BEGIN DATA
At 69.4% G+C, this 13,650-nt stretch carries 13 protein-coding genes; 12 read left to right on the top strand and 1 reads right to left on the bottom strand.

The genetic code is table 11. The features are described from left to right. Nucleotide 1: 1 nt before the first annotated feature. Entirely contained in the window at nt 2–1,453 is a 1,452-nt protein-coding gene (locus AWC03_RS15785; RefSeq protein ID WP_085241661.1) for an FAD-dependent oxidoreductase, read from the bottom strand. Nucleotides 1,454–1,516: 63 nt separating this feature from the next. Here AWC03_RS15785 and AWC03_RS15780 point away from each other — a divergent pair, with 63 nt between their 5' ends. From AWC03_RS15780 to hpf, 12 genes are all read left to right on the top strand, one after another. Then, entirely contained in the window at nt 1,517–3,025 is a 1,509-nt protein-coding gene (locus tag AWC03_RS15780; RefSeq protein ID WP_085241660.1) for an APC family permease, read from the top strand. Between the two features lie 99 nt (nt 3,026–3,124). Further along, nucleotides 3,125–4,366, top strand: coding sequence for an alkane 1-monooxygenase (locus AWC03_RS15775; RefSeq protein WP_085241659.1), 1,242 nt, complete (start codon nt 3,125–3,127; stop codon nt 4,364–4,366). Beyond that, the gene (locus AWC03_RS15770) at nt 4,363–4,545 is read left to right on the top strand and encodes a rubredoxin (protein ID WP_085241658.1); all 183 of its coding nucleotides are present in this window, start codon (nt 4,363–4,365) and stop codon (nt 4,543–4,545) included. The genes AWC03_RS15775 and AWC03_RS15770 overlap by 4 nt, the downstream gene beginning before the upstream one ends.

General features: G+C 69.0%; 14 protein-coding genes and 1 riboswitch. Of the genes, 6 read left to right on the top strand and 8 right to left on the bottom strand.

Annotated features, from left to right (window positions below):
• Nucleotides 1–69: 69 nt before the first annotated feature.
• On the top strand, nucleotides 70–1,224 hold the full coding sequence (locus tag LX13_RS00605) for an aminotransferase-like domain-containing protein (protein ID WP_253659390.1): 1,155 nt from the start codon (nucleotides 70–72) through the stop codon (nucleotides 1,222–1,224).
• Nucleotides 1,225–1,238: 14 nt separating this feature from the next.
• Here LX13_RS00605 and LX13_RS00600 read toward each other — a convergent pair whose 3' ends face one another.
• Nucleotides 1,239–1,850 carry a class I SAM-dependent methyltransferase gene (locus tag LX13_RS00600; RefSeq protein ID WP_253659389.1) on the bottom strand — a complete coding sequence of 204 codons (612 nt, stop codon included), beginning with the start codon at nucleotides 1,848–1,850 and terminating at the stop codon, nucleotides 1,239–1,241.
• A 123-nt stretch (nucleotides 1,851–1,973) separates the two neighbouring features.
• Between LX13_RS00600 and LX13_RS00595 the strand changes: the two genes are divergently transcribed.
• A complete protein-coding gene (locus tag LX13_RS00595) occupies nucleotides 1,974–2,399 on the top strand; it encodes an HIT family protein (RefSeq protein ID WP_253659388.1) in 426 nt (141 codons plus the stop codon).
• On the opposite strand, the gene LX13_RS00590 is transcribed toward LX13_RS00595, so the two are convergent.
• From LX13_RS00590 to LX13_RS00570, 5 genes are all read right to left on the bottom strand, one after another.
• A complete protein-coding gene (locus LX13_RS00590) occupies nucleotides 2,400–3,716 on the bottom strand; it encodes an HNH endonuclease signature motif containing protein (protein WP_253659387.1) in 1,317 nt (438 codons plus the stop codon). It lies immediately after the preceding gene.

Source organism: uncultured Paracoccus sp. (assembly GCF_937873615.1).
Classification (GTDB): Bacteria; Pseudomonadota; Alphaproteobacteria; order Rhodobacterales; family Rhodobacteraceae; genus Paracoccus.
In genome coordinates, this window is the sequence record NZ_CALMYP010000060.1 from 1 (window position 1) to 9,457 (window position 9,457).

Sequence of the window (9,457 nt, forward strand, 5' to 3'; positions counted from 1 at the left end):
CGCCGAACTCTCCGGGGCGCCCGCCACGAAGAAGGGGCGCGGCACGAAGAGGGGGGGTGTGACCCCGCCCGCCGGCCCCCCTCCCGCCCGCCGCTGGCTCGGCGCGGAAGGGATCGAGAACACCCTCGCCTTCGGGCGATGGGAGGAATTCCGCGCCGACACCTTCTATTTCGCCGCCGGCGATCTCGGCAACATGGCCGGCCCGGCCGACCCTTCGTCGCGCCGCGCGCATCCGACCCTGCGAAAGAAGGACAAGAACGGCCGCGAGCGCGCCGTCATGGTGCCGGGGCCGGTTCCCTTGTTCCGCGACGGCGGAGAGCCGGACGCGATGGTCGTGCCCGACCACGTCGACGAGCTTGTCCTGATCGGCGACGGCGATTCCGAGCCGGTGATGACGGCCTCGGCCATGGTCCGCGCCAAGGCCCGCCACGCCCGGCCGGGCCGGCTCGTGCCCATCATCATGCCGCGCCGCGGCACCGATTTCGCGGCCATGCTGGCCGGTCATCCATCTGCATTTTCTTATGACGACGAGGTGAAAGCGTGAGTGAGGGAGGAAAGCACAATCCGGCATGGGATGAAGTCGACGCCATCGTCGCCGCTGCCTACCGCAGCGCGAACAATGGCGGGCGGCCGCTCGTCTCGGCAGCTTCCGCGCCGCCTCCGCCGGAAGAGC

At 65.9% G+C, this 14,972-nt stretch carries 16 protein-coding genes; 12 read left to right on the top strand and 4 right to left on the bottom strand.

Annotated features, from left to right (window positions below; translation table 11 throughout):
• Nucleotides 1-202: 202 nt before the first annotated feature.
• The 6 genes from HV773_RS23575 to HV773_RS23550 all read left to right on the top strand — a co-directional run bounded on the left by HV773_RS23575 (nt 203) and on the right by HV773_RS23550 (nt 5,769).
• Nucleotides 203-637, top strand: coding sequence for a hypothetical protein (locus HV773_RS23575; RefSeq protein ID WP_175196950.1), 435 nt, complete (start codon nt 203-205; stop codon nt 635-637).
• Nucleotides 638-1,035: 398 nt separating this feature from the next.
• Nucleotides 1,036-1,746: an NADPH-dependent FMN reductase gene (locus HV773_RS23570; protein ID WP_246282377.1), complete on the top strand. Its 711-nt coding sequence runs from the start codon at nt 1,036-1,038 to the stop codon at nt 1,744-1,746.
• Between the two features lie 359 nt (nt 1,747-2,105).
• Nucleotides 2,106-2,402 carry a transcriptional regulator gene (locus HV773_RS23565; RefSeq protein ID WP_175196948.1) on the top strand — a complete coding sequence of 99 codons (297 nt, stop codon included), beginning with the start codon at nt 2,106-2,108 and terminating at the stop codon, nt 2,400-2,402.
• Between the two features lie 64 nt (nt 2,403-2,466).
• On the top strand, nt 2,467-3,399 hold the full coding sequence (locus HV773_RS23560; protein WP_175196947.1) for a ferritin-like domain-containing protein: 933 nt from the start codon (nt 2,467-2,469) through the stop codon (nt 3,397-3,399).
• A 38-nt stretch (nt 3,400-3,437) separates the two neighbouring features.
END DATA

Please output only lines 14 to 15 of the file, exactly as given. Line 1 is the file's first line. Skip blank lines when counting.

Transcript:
• From LX13_RS00590 to LX13_RS00570, 5 genes are all read right to left on the bottom strand, one after another.
• A complete protein-coding gene (locus LX13_RS00590) occupies nucleotides 2,400–3,716 on the bottom strand; it encodes an HNH endonuclease signature motif containing protein (protein WP_253659387.1) in 1,317 nt (438 codons plus the stop codon). It lies immediately after the preceding gene.